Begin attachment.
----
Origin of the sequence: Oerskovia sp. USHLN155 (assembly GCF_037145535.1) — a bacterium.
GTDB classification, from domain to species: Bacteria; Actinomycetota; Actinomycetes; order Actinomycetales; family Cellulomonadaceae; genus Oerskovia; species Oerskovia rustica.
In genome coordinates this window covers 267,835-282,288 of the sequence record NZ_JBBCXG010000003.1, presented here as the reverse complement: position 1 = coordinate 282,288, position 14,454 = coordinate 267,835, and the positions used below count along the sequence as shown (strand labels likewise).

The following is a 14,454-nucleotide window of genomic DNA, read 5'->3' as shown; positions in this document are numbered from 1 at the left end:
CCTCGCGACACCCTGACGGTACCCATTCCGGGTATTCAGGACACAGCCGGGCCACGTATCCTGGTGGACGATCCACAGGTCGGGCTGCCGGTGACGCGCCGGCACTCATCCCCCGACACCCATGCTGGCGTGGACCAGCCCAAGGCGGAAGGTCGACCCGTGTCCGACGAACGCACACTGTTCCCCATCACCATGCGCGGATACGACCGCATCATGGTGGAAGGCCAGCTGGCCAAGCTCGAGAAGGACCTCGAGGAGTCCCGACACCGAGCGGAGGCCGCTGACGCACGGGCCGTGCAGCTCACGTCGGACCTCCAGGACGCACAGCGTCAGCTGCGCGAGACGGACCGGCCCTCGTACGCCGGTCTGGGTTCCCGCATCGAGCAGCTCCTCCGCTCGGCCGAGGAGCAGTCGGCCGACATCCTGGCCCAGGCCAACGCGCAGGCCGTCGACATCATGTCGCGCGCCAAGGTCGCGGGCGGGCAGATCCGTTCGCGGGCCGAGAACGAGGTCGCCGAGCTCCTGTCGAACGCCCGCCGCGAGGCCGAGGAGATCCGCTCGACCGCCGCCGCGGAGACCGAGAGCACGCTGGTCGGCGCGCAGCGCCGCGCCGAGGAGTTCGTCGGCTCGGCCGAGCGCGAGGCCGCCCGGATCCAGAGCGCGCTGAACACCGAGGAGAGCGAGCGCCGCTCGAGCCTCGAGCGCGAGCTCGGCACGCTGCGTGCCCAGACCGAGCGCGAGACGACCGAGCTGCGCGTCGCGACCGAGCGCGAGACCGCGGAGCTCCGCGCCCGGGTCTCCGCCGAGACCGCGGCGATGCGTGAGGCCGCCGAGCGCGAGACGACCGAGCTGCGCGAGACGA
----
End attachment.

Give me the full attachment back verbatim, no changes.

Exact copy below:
Origin of the sequence: Oerskovia sp. USHLN155 (assembly GCF_037145535.1) — a bacterium.
GTDB classification, from domain to species: Bacteria; Actinomycetota; Actinomycetes; order Actinomycetales; family Cellulomonadaceae; genus Oerskovia; species Oerskovia rustica.
In genome coordinates this window covers 267,835-282,288 of the sequence record NZ_JBBCXG010000003.1, presented here as the reverse complement: position 1 = coordinate 282,288, position 14,454 = coordinate 267,835, and the positions used below count along the sequence as shown (strand labels likewise).

The following is a 14,454-nucleotide window of genomic DNA, read 5'->3' as shown; positions in this document are numbered from 1 at the left end:
CCTCGCGACACCCTGACGGTACCCATTCCGGGTATTCAGGACACAGCCGGGCCACGTATCCTGGTGGACGATCCACAGGTCGGGCTGCCGGTGACGCGCCGGCACTCATCCCCCGACACCCATGCTGGCGTGGACCAGCCCAAGGCGGAAGGTCGACCCGTGTCCGACGAACGCACACTGTTCCCCATCACCATGCGCGGATACGACCGCATCATGGTGGAAGGCCAGCTGGCCAAGCTCGAGAAGGACCTCGAGGAGTCCCGACACCGAGCGGAGGCCGCTGACGCACGGGCCGTGCAGCTCACGTCGGACCTCCAGGACGCACAGCGTCAGCTGCGCGAGACGGACCGGCCCTCGTACGCCGGTCTGGGTTCCCGCATCGAGCAGCTCCTCCGCTCGGCCGAGGAGCAGTCGGCCGACATCCTGGCCCAGGCCAACGCGCAGGCCGTCGACATCATGTCGCGCGCCAAGGTCGCGGGCGGGCAGATCCGTTCGCGGGCCGAGAACGAGGTCGCCGAGCTCCTGTCGAACGCCCGCCGCGAGGCCGAGGAGATCCGCTCGACCGCCGCCGCGGAGACCGAGAGCACGCTGGTCGGCGCGCAGCGCCGCGCCGAGGAGTTCGTCGGCTCGGCCGAGCGCGAGGCCGCCCGGATCCAGAGCGCGCTGAACACCGAGGAGAGCGAGCGCCGCTCGAGCCTCGAGCGCGAGCTCGGCACGCTGCGTGCCCAGACCGAGCGCGAGACGACCGAGCTGCGCGTCGCGACCGAGCGCGAGACCGCGGAGCTCCGCGCCCGGGTCTCCGCCGAGACCGCGGCGATGCGTGAGGCCGCCGAGCGCGAGACGACCGAGCTGCGCGAGACGA